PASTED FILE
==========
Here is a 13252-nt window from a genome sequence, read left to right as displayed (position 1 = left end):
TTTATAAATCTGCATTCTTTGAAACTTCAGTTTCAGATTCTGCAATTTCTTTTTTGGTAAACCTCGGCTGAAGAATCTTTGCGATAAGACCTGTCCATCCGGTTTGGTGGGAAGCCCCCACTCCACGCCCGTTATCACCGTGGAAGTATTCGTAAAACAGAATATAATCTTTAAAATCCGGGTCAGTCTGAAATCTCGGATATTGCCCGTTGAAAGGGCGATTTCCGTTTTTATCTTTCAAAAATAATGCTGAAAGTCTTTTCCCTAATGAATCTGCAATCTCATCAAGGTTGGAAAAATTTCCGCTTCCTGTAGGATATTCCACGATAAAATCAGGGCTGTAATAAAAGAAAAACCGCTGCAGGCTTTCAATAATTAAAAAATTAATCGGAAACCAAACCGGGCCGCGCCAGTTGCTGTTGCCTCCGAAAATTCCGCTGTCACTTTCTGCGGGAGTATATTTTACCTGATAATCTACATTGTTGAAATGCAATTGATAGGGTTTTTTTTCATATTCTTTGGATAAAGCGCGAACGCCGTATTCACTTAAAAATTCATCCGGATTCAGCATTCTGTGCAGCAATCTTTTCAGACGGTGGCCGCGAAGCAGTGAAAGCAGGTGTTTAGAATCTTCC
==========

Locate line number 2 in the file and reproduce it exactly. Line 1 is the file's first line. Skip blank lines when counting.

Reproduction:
TTTATAAATCTGCATTCTTTGAAACTTCAGTTTCAGATTCTGCAATTTCTTTTTTGGTAAACCTCGGCTGAAGAATCTTTGCGATAAGACCTGTCCATCCGGTTTGGTGGGAAGCCCCCACTCCACGCCCGTTATCACCGTGGAAGTATTCGTAAAACAGAATATAATCTTTAAAATCCGGGTCAGTCTGAAATCTCGGATATTGCCCGTTGAAAGGGCGATTTCCGTTTTTATCTTTCAAAAATAATGCTGAAAGTCTTTTCCCTAATGAATCTGCAATCTCATCAAGGTTGGAAAAATTTCCGCTTCCTGTAGGATATTCCACGATAAAATCAGGGCTGTAATAAAAGAAAAACCGCTGCAGGCTTTCAATAATTAAAAAATTAATCGGAAACCAAACCGGGCCGCGCCAGTTGCTGTTGCCTCCGAAAATTCCGCTGTCACTTTCTGCGGGAGTATATTTTACCTGATAATCTACATTGTTGAAATGCAATTGATAGGGTTTTTTTTCATATTCTTTGGATAAAGCGCGAACGCCGTATTCACTTAAAAATTCATCCGGATTCAGCATTCTGTGCAGCAATCTTTTCAGACGGTGGCCGCGAAGCAGTGAAAGCAGGTGTTTAGAATCTTCC